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Sunday, July 14, 2013

The law of gifts in contemplation of death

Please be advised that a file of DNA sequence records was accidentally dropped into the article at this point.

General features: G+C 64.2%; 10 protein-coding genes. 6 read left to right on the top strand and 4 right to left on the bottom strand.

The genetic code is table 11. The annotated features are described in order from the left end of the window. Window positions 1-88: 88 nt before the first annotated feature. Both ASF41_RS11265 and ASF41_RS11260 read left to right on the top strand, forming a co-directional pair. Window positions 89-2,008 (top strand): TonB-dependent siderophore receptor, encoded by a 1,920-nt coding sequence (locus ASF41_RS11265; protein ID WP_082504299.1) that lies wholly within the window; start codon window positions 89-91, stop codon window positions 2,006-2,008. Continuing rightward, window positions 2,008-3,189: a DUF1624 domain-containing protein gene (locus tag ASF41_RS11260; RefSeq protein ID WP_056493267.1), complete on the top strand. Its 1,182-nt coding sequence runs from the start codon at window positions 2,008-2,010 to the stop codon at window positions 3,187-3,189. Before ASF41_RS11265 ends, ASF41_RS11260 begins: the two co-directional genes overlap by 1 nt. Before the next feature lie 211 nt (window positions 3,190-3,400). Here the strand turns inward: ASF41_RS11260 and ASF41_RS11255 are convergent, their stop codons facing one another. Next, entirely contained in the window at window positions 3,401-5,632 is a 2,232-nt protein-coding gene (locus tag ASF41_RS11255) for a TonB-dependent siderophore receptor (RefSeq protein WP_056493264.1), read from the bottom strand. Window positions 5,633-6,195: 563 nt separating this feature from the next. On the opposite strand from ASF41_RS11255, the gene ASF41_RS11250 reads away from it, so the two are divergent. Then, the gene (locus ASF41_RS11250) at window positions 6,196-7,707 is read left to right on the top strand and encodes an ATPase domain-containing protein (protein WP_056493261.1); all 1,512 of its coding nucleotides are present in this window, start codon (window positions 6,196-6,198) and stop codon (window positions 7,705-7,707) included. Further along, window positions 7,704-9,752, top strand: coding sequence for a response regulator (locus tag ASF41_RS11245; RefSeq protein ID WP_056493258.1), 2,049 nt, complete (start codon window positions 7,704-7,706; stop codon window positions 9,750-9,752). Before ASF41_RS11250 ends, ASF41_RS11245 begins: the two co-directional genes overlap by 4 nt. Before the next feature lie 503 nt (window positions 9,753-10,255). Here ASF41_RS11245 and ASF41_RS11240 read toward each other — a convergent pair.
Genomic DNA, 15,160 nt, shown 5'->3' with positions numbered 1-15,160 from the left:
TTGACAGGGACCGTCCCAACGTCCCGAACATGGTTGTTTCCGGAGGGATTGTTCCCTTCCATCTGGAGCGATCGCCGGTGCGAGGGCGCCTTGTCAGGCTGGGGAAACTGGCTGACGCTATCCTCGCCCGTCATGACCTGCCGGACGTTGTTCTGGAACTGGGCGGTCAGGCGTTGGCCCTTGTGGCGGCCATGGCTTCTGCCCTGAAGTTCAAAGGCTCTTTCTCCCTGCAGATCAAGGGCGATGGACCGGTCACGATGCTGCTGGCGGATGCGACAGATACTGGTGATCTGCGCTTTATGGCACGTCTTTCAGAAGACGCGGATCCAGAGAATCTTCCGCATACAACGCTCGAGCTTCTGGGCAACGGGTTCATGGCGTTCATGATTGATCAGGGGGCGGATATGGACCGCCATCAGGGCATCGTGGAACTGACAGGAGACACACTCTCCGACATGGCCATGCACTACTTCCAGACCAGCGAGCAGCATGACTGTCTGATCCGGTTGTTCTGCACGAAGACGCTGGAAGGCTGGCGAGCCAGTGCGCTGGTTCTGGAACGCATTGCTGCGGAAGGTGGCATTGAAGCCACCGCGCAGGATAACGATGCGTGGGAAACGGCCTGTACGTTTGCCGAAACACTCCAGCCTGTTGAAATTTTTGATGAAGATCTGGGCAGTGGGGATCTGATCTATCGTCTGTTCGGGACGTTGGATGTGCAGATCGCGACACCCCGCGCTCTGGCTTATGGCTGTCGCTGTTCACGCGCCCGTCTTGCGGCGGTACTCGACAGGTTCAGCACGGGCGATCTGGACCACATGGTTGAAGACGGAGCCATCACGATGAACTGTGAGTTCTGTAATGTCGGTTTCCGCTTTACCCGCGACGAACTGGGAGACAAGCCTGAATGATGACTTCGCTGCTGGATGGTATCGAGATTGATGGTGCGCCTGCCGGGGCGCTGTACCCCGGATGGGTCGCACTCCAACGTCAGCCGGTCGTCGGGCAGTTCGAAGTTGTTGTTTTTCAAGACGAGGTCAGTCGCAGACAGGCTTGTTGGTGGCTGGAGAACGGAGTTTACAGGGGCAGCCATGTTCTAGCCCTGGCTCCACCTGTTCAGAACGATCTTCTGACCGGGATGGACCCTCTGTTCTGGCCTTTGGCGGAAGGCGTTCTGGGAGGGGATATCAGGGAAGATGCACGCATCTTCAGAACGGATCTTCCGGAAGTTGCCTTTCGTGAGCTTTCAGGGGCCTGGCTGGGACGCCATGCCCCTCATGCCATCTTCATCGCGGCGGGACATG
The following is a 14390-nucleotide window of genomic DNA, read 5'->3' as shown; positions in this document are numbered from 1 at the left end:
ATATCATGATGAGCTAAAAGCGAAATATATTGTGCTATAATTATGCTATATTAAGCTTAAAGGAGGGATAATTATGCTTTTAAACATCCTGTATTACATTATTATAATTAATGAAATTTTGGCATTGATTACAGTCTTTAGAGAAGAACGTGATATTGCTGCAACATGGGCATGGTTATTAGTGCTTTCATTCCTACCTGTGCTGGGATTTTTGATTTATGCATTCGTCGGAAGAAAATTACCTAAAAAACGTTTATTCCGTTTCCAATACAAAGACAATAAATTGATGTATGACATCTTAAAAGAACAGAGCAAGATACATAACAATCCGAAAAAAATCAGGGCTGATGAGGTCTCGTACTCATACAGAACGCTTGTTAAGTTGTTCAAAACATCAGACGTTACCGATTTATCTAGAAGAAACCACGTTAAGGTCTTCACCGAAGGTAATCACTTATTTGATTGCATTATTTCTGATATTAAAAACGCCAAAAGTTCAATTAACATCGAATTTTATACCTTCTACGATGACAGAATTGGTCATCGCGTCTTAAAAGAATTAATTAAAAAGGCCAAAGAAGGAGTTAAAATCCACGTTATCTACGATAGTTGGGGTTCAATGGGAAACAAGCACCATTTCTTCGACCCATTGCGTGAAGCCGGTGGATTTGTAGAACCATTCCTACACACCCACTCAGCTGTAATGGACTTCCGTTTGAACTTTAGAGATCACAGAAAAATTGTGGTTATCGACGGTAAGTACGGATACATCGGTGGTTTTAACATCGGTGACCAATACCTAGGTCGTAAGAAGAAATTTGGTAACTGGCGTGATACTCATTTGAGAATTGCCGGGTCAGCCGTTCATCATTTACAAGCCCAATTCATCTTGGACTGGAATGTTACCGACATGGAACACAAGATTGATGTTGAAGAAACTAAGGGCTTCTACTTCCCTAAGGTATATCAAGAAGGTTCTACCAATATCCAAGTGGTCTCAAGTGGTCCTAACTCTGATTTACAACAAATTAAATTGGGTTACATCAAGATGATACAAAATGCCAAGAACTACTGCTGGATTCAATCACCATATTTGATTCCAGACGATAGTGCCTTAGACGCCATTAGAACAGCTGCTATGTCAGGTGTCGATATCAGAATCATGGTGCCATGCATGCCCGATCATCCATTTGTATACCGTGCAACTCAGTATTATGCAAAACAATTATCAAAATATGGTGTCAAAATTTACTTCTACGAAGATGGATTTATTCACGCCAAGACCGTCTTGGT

The Law in Contemplation of death;donatio mortis causa- by Kate Kiama There exists several ways in which a person can pass of their property to another, in life an in death. This may include through a will whether made orally or in writing, through the survivorship rules where parties hold property either as joint owners or the last tenant in common, or through nomination and by means of death bed gifts. This section will attempt to address the latter on the laws of gifts in contemplation of death. Donationes mortis causa are lifetime gifts, but take effect only when the donor dies. The gift is therefore conditional on death. A donatio moritis causa has been described as a singular form of a gift, it may be said to be of an amphibious nature , being a gift which is neither an inter-vivos nor a gift made by will .They are sometimes inaccurately called ‘death-bed-gifts’ and are rarely encountered in practice and are subject to special rules. The explanation for the recognition of these types of gifts is found in the decision of Hedges versus Hedges (1708)- “Where a man lies in extremity or being surprised with sickness, and not having an opportunity to make a will, but lest he should die before he could make it, he gives with his own hands his goods to a friends about him; this if he dies shall operate as a legacy.” In order to make the gift valid, it must be made so as to take complete effect on the donor’s death as was established in Re: Beaumount (1902) .It is paramount to note that a donatio, like any other testamentary gift is also liable to inheritance tax. A valid donatio mortis causa must fulfill four conditions: i. The gift must be made in contemplation of the donor’s death. Re Craven’s Estate 1837.The donor must reasonably believe that his death is in the near future and he is not merely thinking about death or suicide and that further the gift must be unconditional. ii. The gift is conditional on death. This is to the effect that the donor may change his mind before death and that he can claim the gift if he lives. The statutory survivorship rules also applies and as such the donee must survive the donor. iii. The donor must actually transfer, or arrange to transfer the gift to the donee. It is sufficient to hand to the donee the means by which ownership can be determined. The donee taking possession of the keys to a car will be evidence of the transfer of ownership. It was previously thought that there can be no valid gift of land by means of a death-bed-gift. In the case of Sen versus Headley 1991 an elderly man who had no heirs died intestate. Three days before his death, he handed Mrs. Sen his house keys saying “the house is yours and the deeds are in the steel box”. The court surprisingly held that there existed a valid gift as all the elements of a donatio mortis causa had been complied with. The question of what are the appropriate documents needed to effectuate a transfer or that must be delivered to the transferee is to be answered by applying the test propounded by the Court of Appeal in Birch versus Treasury Solicitor (1951) namely that the real test is whether the instrument amounts to a transfer as being an essential indica or evidence of title, possession and production of which will reasonably entitle the possessor to the money or property purported to be given. iv. The gift must be capable of forming a donationes mortis causa before transfer . For instance it would be imagined that in case of land, it should be free from encumbrances. In Re: Beaumount , it was held that cheques and promissory notes are not capable of forming death bed gifts. This is because a man’s own cheque or promissory note is not property when given by the donor to the donee because a cheque for instance is a revocable order to the banker to make payments in favor of the person whom the cheque is drawn up for; and a promissory note is merely a gratuitous promise. In the case of Moore versus Moore (1874 ) it was held that railway stocks and building society shares are also not proper subject matters of a donatio. If the deceased attempted to give a gift as a donatio mortis causa but it was ineffective, the personal representative and executors of the estate are not compelled to rectify the defect; but the gift can be saved if the donee obtains title to the assets in some other way. Strong versus Bird (1874) is to the effect that donatio mortis causa fall within the exception to the maxim that equity will not assist a volunteer. For instance where the title to a chooses in action does not pass by mere delivery of any documents, and where there has been no formal transfer of the legal title, for the purposes of a donatio mortis causa, delivery of the appropriate document may be regarded as equivalent to a transfer and equity will perfect the imperfect gift. Occasionally statutes may also perfect an imperfect gift. The Laws relating to death bed wishes are to some extent unfair as they do not apply if the donor dies in a way that he had not previously contemplated. Rationally will makers also acknowledged the fact that they might die and will die; it is a bit strange that the form of your death is of such paramount importance for the donation mortis causa to be valid. It would be desirable if persons could make their donatios in the presence of others including non-beneficiaries for the purposes of witnessing the same yet the law treats this as not a strict formality in making a valid and effective donation mortis causa.

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